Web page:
Study of the Islamic State in its previous incarnation is timely given the recent Pentagon report warning that the group is regaining strength in Syria. The last batch of records added before the Conflict Records Research Center’s closing in 2015 firmly situated the collection within the trajectory of the 2003 Iraq War, documenting Islamic State in Iraq efforts to roll back the gains of the Anbar Awakening in 2008 and 2009. The center’s records on the topic offer valuable supplements to record-based studies on the rise of the Islamic State produced by researchers at West Point’s Combating Terrorism Center and the Rand Corporation. And as much as American political leaders and strategic thinkers have been trying to “pivot” away from the Middle East to Asia for the past decade, the conditions that led to previous American military engagements in the region remain. Thwarted democratic aspirations, the world’s highest level of income inequality, resurgent authoritarianism, foreign intervention, state collapse, civil war, and Jihadi-Salafi terrorism sadly continue to threaten the Middle East. Despite the United States again becoming the world’s leading producer of oil, the Middle East still possesses the majority of proven oil reserves with Saudi Arabia as the world’s swing producer. These circumstances spell continued U.S. regional involvement as the leader of the global economy centered on hydrocarbons.

The Repatriation of the Iraqi State Records

Controversy has surrounded the study of the more than 100 million pages of Iraqi state records seized by the U.S. military during the 2003 invasion of Iraq, along with the nearly 8 million pages of Baʿath Party records held at the Hoover Institution. Nevertheless, the U.S. military seized and preserved the records of Saddam’s regime in accord with longstanding customary international law, already recognized by the Lieber Code and Brussels Declaration and codified in the Hague Convention and Protocols. The many archivists and academics charging the U.S. government with continuing to hold the records of Saddam’s regime have been apparently unaware that they are no longer in U.S. possession. Almost all of the over 100 million pages of original Iraqi state documents were returned to the government of Iraq by President Barack Obama’s administration on May 16, 2013. The repatriated documents comprised 35,504 boxes on 634 pallets, accounting for no less than 90 percent of the Saddam-era records seized as a result of the 2003 Iraq War.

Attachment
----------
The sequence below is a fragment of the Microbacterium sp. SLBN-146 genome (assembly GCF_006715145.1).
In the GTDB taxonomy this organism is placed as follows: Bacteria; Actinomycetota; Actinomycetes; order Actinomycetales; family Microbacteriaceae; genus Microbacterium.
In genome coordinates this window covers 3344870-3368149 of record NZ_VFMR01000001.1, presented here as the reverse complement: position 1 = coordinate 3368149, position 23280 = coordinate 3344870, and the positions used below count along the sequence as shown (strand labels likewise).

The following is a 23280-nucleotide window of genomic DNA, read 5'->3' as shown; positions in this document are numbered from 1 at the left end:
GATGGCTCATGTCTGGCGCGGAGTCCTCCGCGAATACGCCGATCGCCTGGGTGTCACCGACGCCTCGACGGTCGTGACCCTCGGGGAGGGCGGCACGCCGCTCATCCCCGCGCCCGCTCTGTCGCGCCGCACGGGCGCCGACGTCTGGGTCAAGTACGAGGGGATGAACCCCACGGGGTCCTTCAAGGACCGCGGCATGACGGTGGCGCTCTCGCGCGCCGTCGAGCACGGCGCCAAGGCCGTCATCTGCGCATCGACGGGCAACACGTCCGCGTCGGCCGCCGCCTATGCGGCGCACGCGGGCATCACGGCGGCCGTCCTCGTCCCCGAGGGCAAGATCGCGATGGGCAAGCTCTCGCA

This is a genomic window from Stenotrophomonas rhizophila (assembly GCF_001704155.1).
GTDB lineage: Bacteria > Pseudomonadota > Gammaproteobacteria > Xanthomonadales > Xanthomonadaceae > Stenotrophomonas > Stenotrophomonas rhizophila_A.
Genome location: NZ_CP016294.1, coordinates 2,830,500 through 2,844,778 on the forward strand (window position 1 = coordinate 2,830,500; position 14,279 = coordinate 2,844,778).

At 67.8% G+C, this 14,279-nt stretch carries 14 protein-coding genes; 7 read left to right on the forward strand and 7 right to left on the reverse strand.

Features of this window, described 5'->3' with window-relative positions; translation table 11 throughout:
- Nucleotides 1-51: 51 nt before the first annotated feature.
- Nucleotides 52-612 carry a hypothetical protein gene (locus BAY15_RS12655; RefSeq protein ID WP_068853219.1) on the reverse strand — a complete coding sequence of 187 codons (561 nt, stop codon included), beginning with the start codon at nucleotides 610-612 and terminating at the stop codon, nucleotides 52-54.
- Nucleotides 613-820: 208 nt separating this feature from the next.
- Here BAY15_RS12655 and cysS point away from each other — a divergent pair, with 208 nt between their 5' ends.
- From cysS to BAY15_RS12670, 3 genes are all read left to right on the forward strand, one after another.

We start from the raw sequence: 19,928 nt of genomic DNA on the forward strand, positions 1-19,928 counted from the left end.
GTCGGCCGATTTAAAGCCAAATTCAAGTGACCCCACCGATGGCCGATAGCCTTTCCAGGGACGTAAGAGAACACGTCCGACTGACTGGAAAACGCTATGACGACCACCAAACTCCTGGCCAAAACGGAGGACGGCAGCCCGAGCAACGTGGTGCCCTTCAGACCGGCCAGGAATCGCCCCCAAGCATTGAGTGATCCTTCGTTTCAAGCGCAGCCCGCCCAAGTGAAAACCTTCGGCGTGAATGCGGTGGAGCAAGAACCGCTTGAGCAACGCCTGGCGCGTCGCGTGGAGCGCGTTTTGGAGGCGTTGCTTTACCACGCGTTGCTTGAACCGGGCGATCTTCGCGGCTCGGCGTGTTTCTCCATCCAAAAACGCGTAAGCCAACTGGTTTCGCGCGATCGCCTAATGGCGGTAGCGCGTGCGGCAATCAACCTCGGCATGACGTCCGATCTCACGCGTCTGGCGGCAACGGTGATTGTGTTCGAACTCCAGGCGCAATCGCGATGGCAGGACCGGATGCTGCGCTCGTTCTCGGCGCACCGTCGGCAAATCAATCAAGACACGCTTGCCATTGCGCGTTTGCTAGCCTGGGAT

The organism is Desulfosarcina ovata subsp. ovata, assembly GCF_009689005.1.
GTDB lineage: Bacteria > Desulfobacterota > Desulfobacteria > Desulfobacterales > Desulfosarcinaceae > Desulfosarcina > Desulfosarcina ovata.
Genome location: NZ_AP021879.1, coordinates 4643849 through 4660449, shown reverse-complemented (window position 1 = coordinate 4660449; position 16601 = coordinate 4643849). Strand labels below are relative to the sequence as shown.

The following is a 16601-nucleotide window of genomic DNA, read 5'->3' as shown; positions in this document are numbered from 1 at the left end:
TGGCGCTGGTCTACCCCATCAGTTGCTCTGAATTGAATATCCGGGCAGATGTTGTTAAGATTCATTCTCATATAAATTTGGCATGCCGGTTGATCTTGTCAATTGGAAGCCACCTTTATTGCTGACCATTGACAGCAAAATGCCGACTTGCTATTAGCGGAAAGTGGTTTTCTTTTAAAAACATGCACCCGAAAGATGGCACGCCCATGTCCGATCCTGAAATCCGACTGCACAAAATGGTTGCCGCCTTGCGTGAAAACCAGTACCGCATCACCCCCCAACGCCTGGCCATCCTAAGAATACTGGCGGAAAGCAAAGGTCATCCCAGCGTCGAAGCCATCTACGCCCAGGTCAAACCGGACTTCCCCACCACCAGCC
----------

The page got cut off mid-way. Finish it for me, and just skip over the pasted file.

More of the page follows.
In September 2012, a meeting of the U.S.-Iraq Political and Diplomatic Joint Coordinating Committee, reaffirming the partnership between Washington and Baghdad, noted, “The United States and Iraq discussed the ongoing process of repatriating archives and documents which are part of the patrimony of the Iraqi people.” According to sources informed of the subsequent repatriation process, negotiations were conducted by the U.S. Department of State while the return of the records from the storage facility in Qatar was handled by the Defense Intelligence Agency. Devoid of the digitized indexing as studied by American researchers, the original records were returned to Iraq without a digitized copy. Their organization reflected the way in which the U.S. military captured them following the 2003 invasion of Iraq.

Then-U.S. Ambassador to Iraq Robert S. Beecroft and Falih al-Fayyad, at the time Iraqi Advisor of the National Security Council, signed the receipt of shipment for sending the records back to Iraq. Although concerns were raised about the potential sectarian exploitation of the records by Iraqi Prime Minister Nuri al-Maliki, who had a proven track record of generally viewing Sunnis as Baʿathists, the Obama administration decided that since Iraq was “a sovereign country,” the records from Saddam’s regime should be returned. This decision was consistent with the overall Obama administration policy of normalizing bilateral relations with Iraq from the final withdrawal of American troops at the end of 2011 until the fall of Mosul to the Islamic State in June 2014.